“If they’re shooting at you,
you must be doing something right.”
Dad, who is Rico?” That’s what I asked my father the same day we tooled around Martha’s Vineyard looking for a television to watch Nixon’s resignation. A few nights before, I had been eavesdropping on a conversation between Jimmy and some of his colleagues. As I spied on the secretive conversation from an adjacent room, all I could discern was “Rico this and Rico that.”
I had no idea, then, that RICO was not a person but an acronym for the most consequential federal racketeering statute ever enacted. Jimmy would spend the next forty years of his professional life trying to counter this prosecutorial guillotine of a law on behalf of mobsters, politicians, businessmen and even other lawyers.
From the time it was passed by Congress in 1970, RICO was dormant until Jimmy’s 1979 “conduit” defense of labor leader Anthony Scotto. The second success for RICO wouldn’t see the light of day for more than five years when Rudolph Giuliani would announce his crowning prosecutorial achievement, known as the Commission trial.
Giuliani, then a white hat government crusader, had his sights set on bringing down the entire Mafia in one fell swoop. To accomplish that, he would ramp up the RICO statute. By the turn of the century, RICO cases resulted in virtually all of the top leaders of the New York Mafia being sent to prison. While RICO was intended originally to snag the upper echelon of the mob, it was expanded, subsequently, to charge members of the Catholic Church, the Oakland chapter of the Hells Angels, and even the Key West (Florida) Police Department, and FIFA—the preeminent European sports association—with racketeering.
Though my father did not live to see Donald Trump elected President, I could not have known when he died in 2014 how much my personal, circular journey with my father would match that of our nation’s current state of affairs. How could I have explained the current RICO sensationalism to my father—the man who plodded and pushed the original statute for the benefit of his Mob clients? How about another well-worn axiom: Well, Dad, what goes around comes around?
It seems that each passing week of the Trump Administration moves us incrementally closer to an historical reckoning in which the characters of my childhood re-emerge to become household names to a new generation, which includes my own children. I am reminded that the past is rooted in an axiomatic theme: If you live long enough, history will repeat itself.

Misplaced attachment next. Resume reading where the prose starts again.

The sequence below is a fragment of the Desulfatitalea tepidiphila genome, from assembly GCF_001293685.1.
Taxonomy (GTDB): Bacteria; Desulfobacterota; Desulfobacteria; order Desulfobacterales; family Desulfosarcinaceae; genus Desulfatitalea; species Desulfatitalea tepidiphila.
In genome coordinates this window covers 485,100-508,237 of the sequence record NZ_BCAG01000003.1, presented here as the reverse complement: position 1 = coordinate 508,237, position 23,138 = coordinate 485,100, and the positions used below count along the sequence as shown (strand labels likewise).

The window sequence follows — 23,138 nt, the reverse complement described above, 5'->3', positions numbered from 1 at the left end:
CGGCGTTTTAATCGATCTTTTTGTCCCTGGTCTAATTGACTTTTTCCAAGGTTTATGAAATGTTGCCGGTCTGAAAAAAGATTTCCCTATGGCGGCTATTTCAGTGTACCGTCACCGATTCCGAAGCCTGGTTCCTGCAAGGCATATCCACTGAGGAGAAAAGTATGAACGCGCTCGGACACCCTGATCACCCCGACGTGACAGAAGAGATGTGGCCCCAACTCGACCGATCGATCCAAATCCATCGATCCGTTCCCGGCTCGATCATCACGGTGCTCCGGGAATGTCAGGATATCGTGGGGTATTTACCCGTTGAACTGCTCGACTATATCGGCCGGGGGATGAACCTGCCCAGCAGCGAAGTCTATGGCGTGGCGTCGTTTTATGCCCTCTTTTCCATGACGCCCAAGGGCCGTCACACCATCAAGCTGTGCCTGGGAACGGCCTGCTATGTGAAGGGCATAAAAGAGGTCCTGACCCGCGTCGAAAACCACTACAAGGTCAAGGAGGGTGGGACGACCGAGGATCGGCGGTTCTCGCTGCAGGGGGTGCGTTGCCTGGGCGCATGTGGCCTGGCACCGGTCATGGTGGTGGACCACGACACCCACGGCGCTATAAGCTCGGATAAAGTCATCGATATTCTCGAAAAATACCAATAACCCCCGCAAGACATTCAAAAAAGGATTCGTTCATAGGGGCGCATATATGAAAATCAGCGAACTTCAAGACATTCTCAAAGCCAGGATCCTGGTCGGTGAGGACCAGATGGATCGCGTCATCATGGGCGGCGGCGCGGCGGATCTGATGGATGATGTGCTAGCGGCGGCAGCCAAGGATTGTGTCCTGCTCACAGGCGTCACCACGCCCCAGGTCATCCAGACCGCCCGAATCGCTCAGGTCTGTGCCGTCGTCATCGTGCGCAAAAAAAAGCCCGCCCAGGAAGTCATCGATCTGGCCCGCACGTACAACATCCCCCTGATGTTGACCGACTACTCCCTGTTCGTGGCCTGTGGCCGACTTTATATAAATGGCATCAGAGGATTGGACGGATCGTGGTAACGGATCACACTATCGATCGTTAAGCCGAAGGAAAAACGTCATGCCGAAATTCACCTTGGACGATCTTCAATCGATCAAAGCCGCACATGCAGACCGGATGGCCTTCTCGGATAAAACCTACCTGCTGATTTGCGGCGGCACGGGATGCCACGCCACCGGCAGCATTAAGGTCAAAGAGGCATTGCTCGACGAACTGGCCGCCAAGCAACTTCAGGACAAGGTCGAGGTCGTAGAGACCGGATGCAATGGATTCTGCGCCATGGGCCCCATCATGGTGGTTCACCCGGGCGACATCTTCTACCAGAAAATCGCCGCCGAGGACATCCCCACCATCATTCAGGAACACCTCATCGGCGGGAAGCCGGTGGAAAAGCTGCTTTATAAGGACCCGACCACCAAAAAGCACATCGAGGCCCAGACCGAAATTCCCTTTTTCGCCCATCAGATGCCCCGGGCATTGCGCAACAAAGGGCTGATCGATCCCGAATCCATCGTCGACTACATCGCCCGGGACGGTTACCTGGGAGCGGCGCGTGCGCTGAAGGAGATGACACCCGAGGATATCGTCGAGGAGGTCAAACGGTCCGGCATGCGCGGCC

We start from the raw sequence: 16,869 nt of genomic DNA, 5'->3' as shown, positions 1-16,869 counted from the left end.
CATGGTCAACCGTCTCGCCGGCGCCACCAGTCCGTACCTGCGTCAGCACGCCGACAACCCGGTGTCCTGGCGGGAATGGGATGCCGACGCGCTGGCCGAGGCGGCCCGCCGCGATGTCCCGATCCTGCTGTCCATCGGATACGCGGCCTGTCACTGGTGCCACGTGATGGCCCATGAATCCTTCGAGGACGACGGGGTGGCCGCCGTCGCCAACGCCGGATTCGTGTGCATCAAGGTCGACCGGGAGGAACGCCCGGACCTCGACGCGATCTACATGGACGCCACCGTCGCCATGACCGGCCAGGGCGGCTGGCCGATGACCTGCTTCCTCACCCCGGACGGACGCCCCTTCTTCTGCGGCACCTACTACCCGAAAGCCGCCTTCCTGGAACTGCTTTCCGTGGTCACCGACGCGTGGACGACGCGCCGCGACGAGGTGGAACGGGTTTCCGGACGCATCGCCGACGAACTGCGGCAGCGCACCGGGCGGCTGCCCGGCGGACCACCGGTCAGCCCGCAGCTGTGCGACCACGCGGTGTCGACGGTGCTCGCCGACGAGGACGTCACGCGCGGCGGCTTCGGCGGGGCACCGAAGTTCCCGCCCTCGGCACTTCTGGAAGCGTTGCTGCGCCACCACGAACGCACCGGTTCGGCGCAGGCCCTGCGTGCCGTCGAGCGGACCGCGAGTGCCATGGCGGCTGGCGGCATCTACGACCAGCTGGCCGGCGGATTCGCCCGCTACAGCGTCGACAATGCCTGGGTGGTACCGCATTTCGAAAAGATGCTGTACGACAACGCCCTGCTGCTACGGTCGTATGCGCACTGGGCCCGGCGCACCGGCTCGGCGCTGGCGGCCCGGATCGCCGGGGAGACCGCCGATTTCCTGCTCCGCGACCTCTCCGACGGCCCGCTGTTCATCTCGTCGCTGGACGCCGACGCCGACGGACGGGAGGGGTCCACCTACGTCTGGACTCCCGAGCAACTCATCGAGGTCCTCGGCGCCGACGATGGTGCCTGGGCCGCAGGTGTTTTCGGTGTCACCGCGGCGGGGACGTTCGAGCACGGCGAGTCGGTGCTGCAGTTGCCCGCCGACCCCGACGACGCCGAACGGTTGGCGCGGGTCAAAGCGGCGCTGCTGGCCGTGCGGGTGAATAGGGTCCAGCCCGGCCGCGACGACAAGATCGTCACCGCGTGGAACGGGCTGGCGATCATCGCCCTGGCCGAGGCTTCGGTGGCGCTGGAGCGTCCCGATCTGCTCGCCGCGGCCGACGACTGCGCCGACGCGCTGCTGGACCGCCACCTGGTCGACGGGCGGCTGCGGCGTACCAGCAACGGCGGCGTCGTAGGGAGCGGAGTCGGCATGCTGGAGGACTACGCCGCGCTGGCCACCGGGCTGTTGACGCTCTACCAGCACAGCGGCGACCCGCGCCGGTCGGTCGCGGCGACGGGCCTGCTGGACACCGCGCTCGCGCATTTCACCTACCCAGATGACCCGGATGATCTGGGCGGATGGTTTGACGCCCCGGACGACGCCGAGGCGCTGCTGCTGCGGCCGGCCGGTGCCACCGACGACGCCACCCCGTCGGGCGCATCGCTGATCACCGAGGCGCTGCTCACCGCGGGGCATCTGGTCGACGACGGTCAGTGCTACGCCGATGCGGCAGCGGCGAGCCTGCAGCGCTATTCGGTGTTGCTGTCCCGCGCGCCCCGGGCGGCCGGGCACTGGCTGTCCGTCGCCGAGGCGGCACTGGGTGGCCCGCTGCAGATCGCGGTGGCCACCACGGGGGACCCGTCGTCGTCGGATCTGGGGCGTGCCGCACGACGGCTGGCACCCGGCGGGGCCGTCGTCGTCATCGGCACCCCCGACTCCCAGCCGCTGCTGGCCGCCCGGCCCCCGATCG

I could not have imagined on August 9, 1974, that Donald Trump, the epitome of New York’s largess, would become the forty- fifth President of the United States. That Rudolph Giuliani, the for- mer United States Attorney in the Southern District, who used the RICO Act as a brutal cudgel against anyone who attempted to halt him in his quest for political fame, today finds himself preparing for racketeering-style charges against the president. In the irony of all ironies, President Trump could face the very racketeering statute that helped make Giuliani’s once-potent prosecutorial reputation.
It was my kindly professor’s obsession with a pair of Italian im- migrants, Sacco and Vanzetti, that first focused my attention on my family’s role on the Brooklyn waterfront at the turn of the twentieth century. The celebrated story of the hapless Italian-born anarchists, executed in 1927 for a senseless robbery/murder in Braintree, Massachusetts, prompted me to realize that my great-grandparents shared similar radical political roots. The story doesn’t end there, though.
In a double twist of fate, another mystery revealed itself as I was researching this chapter on labor leader Anthony Scotto and the landmark trial that bears his name. It emerged that there is little doubt that both the Scotto and LaRossa ancestors crossed paths on the Brooklyn docks in the early 1900s.
Anthony Scotto, one of the most powerful labor leaders in the United States, was born in the tough Red Hook waterfront section of Brooklyn in 1934, where both his father and grandfather had been dockworkers. My father, who would become Scotto’s lawyer in one of the most celebrated trials of a generation, was born in Flatbush, Brooklyn, three years prior.
In a fascinating and comprehensive article in The Notre Dame Law Review by Thomas J. and Tricia N. Salerno, “United States v. Scotto: Progression of Waterfront Corruption Prosecution from Investigation through Appeal,” the authors started with a dramatic depiction of corruption, violence, and terror on the docks right out of Elia Kazan’s classic 1954 film On the Waterfront: “The New York docks have been overridden with illegal activity since the turn of the century. Loan sharking, extortion, kickbacks, and theft are routine on the piers because of the unique geographical features of New York City and the nature of the shipping business. The New York harbor has no direct link with a railroad line. As a result, longshoremen must load the incoming cargo onto waiting trucks for distribution.”
They wrote that congestion, seasonal and cyclical delays, the overall economy, and other variables contributed to factors that “ac- count for two of the most prevalent criminal activities on the docks: the ‘loading racket’ and ‘kickbacks.’ The loading racket stemmed from the trucking industry’s great need for speed. Narrow piers and waterfront streets made it impossible to load more than a few trucks at a time. During World War I, waiting time became the most expensive aspect of trucking. The truckers resorted to hiring helpers to cut down on loading time; however, those fees increased with the demand for services. Truckers quickly learned they could speed the unloading process by paying an additional ‘hurry up’ fee.